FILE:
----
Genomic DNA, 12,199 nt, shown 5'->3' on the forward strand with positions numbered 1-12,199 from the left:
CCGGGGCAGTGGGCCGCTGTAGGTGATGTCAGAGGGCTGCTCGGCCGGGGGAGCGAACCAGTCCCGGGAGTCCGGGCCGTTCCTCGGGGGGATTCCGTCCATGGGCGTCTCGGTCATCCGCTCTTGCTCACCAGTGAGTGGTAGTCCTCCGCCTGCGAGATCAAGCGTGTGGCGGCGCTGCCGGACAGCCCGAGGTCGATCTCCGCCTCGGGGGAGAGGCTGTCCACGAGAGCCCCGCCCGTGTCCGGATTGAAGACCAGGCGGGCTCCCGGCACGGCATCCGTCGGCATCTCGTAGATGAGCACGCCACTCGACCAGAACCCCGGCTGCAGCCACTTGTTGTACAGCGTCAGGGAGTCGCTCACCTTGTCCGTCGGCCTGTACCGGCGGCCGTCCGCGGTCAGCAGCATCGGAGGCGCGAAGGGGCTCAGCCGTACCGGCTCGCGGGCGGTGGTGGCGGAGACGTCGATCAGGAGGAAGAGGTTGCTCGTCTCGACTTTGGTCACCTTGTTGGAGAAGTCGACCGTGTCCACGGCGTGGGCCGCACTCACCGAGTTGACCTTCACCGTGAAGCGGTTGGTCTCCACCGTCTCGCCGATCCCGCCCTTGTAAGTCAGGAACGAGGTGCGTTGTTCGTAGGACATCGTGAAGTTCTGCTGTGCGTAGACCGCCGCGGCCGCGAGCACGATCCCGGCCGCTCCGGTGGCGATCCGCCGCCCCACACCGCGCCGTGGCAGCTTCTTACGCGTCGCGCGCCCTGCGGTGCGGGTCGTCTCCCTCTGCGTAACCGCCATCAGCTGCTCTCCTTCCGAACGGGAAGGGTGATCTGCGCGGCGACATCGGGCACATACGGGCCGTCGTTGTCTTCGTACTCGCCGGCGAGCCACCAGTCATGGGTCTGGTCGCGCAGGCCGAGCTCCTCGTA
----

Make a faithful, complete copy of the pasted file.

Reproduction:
Genomic DNA, 12,199 nt, shown 5'->3' on the forward strand with positions numbered 1-12,199 from the left:
CCGGGGCAGTGGGCCGCTGTAGGTGATGTCAGAGGGCTGCTCGGCCGGGGGAGCGAACCAGTCCCGGGAGTCCGGGCCGTTCCTCGGGGGGATTCCGTCCATGGGCGTCTCGGTCATCCGCTCTTGCTCACCAGTGAGTGGTAGTCCTCCGCCTGCGAGATCAAGCGTGTGGCGGCGCTGCCGGACAGCCCGAGGTCGATCTCCGCCTCGGGGGAGAGGCTGTCCACGAGAGCCCCGCCCGTGTCCGGATTGAAGACCAGGCGGGCTCCCGGCACGGCATCCGTCGGCATCTCGTAGATGAGCACGCCACTCGACCAGAACCCCGGCTGCAGCCACTTGTTGTACAGCGTCAGGGAGTCGCTCACCTTGTCCGTCGGCCTGTACCGGCGGCCGTCCGCGGTCAGCAGCATCGGAGGCGCGAAGGGGCTCAGCCGTACCGGCTCGCGGGCGGTGGTGGCGGAGACGTCGATCAGGAGGAAGAGGTTGCTCGTCTCGACTTTGGTCACCTTGTTGGAGAAGTCGACCGTGTCCACGGCGTGGGCCGCACTCACCGAGTTGACCTTCACCGTGAAGCGGTTGGTCTCCACCGTCTCGCCGATCCCGCCCTTGTAAGTCAGGAACGAGGTGCGTTGTTCGTAGGACATCGTGAAGTTCTGCTGTGCGTAGACCGCCGCGGCCGCGAGCACGATCCCGGCCGCTCCGGTGGCGATCCGCCGCCCCACACCGCGCCGTGGCAGCTTCTTACGCGTCGCGCGCCCTGCGGTGCGGGTCGTCTCCCTCTGCGTAACCGCCATCAGCTGCTCTCCTTCCGAACGGGAAGGGTGATCTGCGCGGCGACATCGGGCACATACGGGCCGTCGTTGTCTTCGTACTCGCCGGCGAGCCACCAGTCATGGGTCTGGTCGCGCAGGCCGAGCTCCTCGTA